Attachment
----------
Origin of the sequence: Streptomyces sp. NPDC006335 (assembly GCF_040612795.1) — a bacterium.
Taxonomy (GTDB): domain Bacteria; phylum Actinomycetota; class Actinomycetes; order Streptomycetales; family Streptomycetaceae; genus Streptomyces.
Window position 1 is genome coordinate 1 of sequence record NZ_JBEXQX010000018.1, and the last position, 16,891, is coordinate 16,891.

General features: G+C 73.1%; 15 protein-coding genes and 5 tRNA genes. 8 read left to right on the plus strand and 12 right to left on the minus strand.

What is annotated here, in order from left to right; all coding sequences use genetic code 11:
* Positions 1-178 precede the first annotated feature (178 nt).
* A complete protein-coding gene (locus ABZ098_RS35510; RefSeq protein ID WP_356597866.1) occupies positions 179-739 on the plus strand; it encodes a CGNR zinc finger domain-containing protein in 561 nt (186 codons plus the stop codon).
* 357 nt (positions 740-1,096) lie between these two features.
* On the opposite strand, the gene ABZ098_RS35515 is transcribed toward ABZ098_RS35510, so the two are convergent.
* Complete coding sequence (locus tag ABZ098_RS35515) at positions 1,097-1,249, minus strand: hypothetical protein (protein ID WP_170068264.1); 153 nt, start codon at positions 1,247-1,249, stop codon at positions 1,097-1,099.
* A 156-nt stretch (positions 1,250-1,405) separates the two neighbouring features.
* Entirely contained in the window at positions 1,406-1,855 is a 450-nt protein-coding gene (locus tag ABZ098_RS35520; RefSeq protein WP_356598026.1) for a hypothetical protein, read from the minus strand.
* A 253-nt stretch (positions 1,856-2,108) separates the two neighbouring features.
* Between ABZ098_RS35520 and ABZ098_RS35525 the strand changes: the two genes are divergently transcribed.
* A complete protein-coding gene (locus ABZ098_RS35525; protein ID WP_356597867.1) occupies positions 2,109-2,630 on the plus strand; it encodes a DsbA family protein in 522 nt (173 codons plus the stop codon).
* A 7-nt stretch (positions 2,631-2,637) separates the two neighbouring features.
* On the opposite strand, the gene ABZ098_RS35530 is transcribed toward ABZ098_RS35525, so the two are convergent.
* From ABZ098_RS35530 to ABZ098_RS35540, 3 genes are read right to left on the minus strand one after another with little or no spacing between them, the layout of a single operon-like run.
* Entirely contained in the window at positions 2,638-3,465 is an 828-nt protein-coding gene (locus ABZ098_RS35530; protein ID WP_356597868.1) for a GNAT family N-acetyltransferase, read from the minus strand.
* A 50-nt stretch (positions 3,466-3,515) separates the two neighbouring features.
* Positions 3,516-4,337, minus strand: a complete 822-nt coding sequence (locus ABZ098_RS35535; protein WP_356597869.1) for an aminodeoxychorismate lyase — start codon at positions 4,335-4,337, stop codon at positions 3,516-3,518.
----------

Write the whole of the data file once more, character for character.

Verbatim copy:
Origin of the sequence: Streptomyces sp. NPDC006335 (assembly GCF_040612795.1) — a bacterium.
Taxonomy (GTDB): domain Bacteria; phylum Actinomycetota; class Actinomycetes; order Streptomycetales; family Streptomycetaceae; genus Streptomyces.
Window position 1 is genome coordinate 1 of sequence record NZ_JBEXQX010000018.1, and the last position, 16,891, is coordinate 16,891.

General features: G+C 73.1%; 15 protein-coding genes and 5 tRNA genes. 8 read left to right on the plus strand and 12 right to left on the minus strand.

What is annotated here, in order from left to right; all coding sequences use genetic code 11:
* Positions 1-178 precede the first annotated feature (178 nt).
* A complete protein-coding gene (locus ABZ098_RS35510; RefSeq protein ID WP_356597866.1) occupies positions 179-739 on the plus strand; it encodes a CGNR zinc finger domain-containing protein in 561 nt (186 codons plus the stop codon).
* 357 nt (positions 740-1,096) lie between these two features.
* On the opposite strand, the gene ABZ098_RS35515 is transcribed toward ABZ098_RS35510, so the two are convergent.
* Complete coding sequence (locus tag ABZ098_RS35515) at positions 1,097-1,249, minus strand: hypothetical protein (protein ID WP_170068264.1); 153 nt, start codon at positions 1,247-1,249, stop codon at positions 1,097-1,099.
* A 156-nt stretch (positions 1,250-1,405) separates the two neighbouring features.
* Entirely contained in the window at positions 1,406-1,855 is a 450-nt protein-coding gene (locus tag ABZ098_RS35520; RefSeq protein WP_356598026.1) for a hypothetical protein, read from the minus strand.
* A 253-nt stretch (positions 1,856-2,108) separates the two neighbouring features.
* Between ABZ098_RS35520 and ABZ098_RS35525 the strand changes: the two genes are divergently transcribed.
* A complete protein-coding gene (locus ABZ098_RS35525; protein ID WP_356597867.1) occupies positions 2,109-2,630 on the plus strand; it encodes a DsbA family protein in 522 nt (173 codons plus the stop codon).
* A 7-nt stretch (positions 2,631-2,637) separates the two neighbouring features.
* On the opposite strand, the gene ABZ098_RS35530 is transcribed toward ABZ098_RS35525, so the two are convergent.
* From ABZ098_RS35530 to ABZ098_RS35540, 3 genes are read right to left on the minus strand one after another with little or no spacing between them, the layout of a single operon-like run.
* Entirely contained in the window at positions 2,638-3,465 is an 828-nt protein-coding gene (locus ABZ098_RS35530; protein ID WP_356597868.1) for a GNAT family N-acetyltransferase, read from the minus strand.
* A 50-nt stretch (positions 3,466-3,515) separates the two neighbouring features.
* Positions 3,516-4,337, minus strand: a complete 822-nt coding sequence (locus ABZ098_RS35535; protein WP_356597869.1) for an aminodeoxychorismate lyase — start codon at positions 4,335-4,337, stop codon at positions 3,516-3,518.